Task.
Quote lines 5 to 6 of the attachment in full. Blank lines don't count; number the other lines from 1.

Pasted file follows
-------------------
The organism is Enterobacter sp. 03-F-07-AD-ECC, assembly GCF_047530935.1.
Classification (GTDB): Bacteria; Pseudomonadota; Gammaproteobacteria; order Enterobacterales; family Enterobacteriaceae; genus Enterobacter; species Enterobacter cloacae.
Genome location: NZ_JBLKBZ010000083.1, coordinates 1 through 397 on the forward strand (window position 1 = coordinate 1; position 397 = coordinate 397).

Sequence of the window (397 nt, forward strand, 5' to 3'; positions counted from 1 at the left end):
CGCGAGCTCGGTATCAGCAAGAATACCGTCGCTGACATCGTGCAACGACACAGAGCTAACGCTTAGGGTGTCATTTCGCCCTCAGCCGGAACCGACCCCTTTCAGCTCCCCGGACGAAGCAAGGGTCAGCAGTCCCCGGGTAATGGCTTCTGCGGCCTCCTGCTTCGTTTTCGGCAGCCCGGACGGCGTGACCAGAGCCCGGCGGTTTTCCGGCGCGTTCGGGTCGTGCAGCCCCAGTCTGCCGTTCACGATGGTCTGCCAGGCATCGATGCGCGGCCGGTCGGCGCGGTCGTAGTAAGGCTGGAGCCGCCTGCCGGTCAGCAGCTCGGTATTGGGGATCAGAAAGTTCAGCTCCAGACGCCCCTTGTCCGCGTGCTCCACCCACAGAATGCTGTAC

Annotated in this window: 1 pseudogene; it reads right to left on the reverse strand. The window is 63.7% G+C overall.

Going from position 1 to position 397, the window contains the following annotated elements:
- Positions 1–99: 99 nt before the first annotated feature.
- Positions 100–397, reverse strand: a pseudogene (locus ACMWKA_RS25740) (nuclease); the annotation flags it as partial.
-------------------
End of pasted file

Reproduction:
CGCGAGCTCGGTATCAGCAAGAATACCGTCGCTGACATCGTGCAACGACACAGAGCTAACGCTTAGGGTGTCATTTCGCCCTCAGCCGGAACCGACCCCTTTCAGCTCCCCGGACGAAGCAAGGGTCAGCAGTCCCCGGGTAATGGCTTCTGCGGCCTCCTGCTTCGTTTTCGGCAGCCCGGACGGCGTGACCAGAGCCCGGCGGTTTTCCGGCGCGTTCGGGTCGTGCAGCCCCAGTCTGCCGTTCACGATGGTCTGCCAGGCATCGATGCGCGGCCGGTCGGCGCGGTCGTAGTAAGGCTGGAGCCGCCTGCCGGTCAGCAGCTCGGTATTGGGGATCAGAAAGTTCAGCTCCAGACGCCCCTTGTCCGCGTGCTCCACCCACAGAATGCTGTAC

Annotated in this window: 1 pseudogene; it reads right to left on the reverse strand. The window is 63.7% G+C overall.